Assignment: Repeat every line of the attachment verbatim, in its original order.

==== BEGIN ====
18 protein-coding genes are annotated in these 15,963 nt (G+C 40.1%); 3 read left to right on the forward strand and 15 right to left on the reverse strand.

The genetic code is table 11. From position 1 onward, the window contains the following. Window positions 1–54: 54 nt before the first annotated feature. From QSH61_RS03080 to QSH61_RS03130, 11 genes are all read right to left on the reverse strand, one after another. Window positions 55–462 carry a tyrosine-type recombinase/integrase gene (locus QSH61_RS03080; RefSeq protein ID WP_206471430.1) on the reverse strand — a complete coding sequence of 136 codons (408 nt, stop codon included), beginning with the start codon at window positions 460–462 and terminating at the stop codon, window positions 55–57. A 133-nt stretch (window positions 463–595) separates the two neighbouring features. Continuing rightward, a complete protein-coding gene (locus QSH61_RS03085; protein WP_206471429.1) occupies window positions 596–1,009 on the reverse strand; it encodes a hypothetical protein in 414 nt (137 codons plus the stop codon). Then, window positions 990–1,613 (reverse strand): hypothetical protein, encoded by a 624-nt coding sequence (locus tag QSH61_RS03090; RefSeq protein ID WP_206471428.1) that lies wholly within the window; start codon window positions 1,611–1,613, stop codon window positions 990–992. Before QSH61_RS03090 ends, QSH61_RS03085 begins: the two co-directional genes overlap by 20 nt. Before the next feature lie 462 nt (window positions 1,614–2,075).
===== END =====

18 protein-coding genes are annotated in these 15,963 nt (G+C 40.1%); 3 read left to right on the forward strand and 15 right to left on the reverse strand.

The genetic code is table 11. From position 1 onward, the window contains the following. Window positions 1–54: 54 nt before the first annotated feature. From QSH61_RS03080 to QSH61_RS03130, 11 genes are all read right to left on the reverse strand, one after another. Window positions 55–462 carry a tyrosine-type recombinase/integrase gene (locus QSH61_RS03080; RefSeq protein ID WP_206471430.1) on the reverse strand — a complete coding sequence of 136 codons (408 nt, stop codon included), beginning with the start codon at window positions 460–462 and terminating at the stop codon, window positions 55–57. A 133-nt stretch (window positions 463–595) separates the two neighbouring features. Continuing rightward, a complete protein-coding gene (locus QSH61_RS03085; protein WP_206471429.1) occupies window positions 596–1,009 on the reverse strand; it encodes a hypothetical protein in 414 nt (137 codons plus the stop codon). Then, window positions 990–1,613 (reverse strand): hypothetical protein, encoded by a 624-nt coding sequence (locus tag QSH61_RS03090; RefSeq protein ID WP_206471428.1) that lies wholly within the window; start codon window positions 1,611–1,613, stop codon window positions 990–992. Before QSH61_RS03090 ends, QSH61_RS03085 begins: the two co-directional genes overlap by 20 nt. Before the next feature lie 462 nt (window positions 1,614–2,075).